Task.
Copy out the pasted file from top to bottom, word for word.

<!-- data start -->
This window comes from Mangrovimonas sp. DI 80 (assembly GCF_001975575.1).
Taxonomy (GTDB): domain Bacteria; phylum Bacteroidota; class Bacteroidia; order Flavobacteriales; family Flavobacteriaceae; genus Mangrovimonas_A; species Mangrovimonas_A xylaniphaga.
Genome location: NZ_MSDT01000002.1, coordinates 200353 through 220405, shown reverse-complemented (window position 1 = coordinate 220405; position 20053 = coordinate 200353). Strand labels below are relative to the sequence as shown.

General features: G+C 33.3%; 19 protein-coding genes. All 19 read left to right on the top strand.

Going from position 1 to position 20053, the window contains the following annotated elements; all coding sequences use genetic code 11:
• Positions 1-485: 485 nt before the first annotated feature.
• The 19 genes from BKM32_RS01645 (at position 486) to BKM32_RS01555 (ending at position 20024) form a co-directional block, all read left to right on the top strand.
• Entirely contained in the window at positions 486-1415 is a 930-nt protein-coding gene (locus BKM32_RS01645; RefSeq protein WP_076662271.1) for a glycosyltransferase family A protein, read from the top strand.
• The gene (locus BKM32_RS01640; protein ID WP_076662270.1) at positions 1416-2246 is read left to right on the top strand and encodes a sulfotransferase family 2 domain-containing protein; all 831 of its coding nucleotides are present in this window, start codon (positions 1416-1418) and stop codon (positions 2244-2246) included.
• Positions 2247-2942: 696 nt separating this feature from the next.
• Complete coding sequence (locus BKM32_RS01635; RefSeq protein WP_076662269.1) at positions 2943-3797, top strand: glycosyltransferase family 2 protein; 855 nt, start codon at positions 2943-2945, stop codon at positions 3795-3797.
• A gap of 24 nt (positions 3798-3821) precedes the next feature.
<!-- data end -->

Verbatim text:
This window comes from Mangrovimonas sp. DI 80 (assembly GCF_001975575.1).
Taxonomy (GTDB): domain Bacteria; phylum Bacteroidota; class Bacteroidia; order Flavobacteriales; family Flavobacteriaceae; genus Mangrovimonas_A; species Mangrovimonas_A xylaniphaga.
Genome location: NZ_MSDT01000002.1, coordinates 200353 through 220405, shown reverse-complemented (window position 1 = coordinate 220405; position 20053 = coordinate 200353). Strand labels below are relative to the sequence as shown.

General features: G+C 33.3%; 19 protein-coding genes. All 19 read left to right on the top strand.

Going from position 1 to position 20053, the window contains the following annotated elements; all coding sequences use genetic code 11:
• Positions 1-485: 485 nt before the first annotated feature.
• The 19 genes from BKM32_RS01645 (at position 486) to BKM32_RS01555 (ending at position 20024) form a co-directional block, all read left to right on the top strand.
• Entirely contained in the window at positions 486-1415 is a 930-nt protein-coding gene (locus BKM32_RS01645; RefSeq protein WP_076662271.1) for a glycosyltransferase family A protein, read from the top strand.
• The gene (locus BKM32_RS01640; protein ID WP_076662270.1) at positions 1416-2246 is read left to right on the top strand and encodes a sulfotransferase family 2 domain-containing protein; all 831 of its coding nucleotides are present in this window, start codon (positions 1416-1418) and stop codon (positions 2244-2246) included.
• Positions 2247-2942: 696 nt separating this feature from the next.
• Complete coding sequence (locus BKM32_RS01635; RefSeq protein WP_076662269.1) at positions 2943-3797, top strand: glycosyltransferase family 2 protein; 855 nt, start codon at positions 2943-2945, stop codon at positions 3795-3797.
• A gap of 24 nt (positions 3798-3821) precedes the next feature.